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Lisa Weagle. Photo provided.

Ottawa’s Lisa Weagle on her “long road to another Olympic Games”

By Kiefer Uuksulainen on February 9, 2022

Training for an indoor team sport in the COVID-19 era proved to be a challenge for two-time Olympic curler Lisa Weagle on her road to Beijing 2022.

Apt613 connected with the 36-year-old Ottawa native for a written interview preceding the 2022 Winter Olympics. In the interview, Weagle recounts the pandemic pivot in her training program, acknowledges support from the Ottawa community, and provides home viewers with a backstage pass into curling strategy.

Responses have been edited for clarity and length.


Weagle took to curling at a young age. Admittedly, as an eight-year-old, her earliest motives were “Timbits and hot chocolate.” Her hunger matured into an Olympic dream, culminating in a sixth-place finish at Pyeongchang 2018.

Amid the pandemic, the road to Beijing forced Weagle to pivot her training regimen. “Preparation has definitely been different. When the pandemic started, [we] built a gym in our basement. I have been doing all my workouts there and working virtually with a trainer.”

On-ice training also proved to be a challenge for Weagle. Due to pandemic restrictions, most of her ice time was individual. Fortunately, Ottawa’s curling community was quick to lend a hand. “Several of the local clubs reached out offering me practice ice so I could train,” says Weagle.

 

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“In the lead-up to Beijing, my team created a bubble environment where we could safely train together,” says Weagle. “Although there have been challenges, it’s brought our team closer together. We’ve found ways to adapt and prepare to be our best in Beijing.”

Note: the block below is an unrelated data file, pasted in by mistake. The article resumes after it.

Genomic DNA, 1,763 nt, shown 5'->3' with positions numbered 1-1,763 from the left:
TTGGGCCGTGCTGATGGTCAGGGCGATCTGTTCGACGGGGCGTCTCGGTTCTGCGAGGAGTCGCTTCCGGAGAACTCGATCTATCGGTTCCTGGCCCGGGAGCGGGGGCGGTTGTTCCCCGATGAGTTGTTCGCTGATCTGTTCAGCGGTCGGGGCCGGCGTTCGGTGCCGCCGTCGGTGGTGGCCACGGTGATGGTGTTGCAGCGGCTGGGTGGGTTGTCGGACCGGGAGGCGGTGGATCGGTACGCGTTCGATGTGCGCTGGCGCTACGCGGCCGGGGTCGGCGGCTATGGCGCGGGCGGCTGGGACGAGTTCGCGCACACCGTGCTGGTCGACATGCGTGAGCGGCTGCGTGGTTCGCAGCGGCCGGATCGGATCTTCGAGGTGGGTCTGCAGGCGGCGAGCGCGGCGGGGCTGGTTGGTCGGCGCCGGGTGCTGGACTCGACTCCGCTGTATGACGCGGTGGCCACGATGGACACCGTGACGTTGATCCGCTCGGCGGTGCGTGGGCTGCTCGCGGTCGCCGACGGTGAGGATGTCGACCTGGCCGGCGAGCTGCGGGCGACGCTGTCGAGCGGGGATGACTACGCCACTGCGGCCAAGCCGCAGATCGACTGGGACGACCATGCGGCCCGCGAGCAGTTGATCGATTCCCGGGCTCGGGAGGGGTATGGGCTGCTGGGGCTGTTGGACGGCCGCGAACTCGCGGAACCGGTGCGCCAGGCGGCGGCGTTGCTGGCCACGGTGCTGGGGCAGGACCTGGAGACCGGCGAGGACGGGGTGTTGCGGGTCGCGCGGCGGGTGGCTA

Standing atop the podium in Beijing would be a familiar feeling for Weagle. It was there where she was crowned as the 2017 World Women’s Curling Champion, led by fellow Ottawa native and Beijing-bound Rachel Homan, along with Emma Miskew, Joanne Courtney, and Cheryl Kreviazuk.

 

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“It’s been a long road to get to another Olympic Games and I have felt such great support from the Ottawa community,” says Weagle. “I am excited to share this experience with everyone back home.”

For those of us tuning in, Weagle offers her insight: “One of the things that makes curling unique is the players all wear microphones, so you can hear exactly what they are saying to each other. You can catch some really interesting strategic tidbits.”

Weagle and teammates Jennifer Jones, Kaitlyn Lawes, Jocelyn Peterman, and fellow Ottawan, Dawn McEwen, take to the ice in the women’s tournament round robin on Feb. 10 at 7:05am EST. The competition runs through Feb. 19.


Follow two-time Olympian Lisa Weagle in her pursuit of gold on Twitter and Instagram. Keep an eye out for all of the Beijing-bound athletes representing Ottawa-Gatineau, including:

Mirela Rahneva (skeleton)
Valérie Grenier (alpine skiing)
Cody Sorensen and Mike Evelyn (bobsleigh)
Hannah Schmidt and Jared Schmidt (freestyle skiing)
Ivanie Blondin and Isabelle Weidemann (speed skating)
Lisa Weagle, Dawn McEwen, Rachel Homan, and John Morris (curling)
Mason McTavish, Eric O’Dell, and Jamie Lee Rattray (hockey)
Antoine Cyr, Katherine Stewart-Jones, and Laura Leclair (cross-country skiing)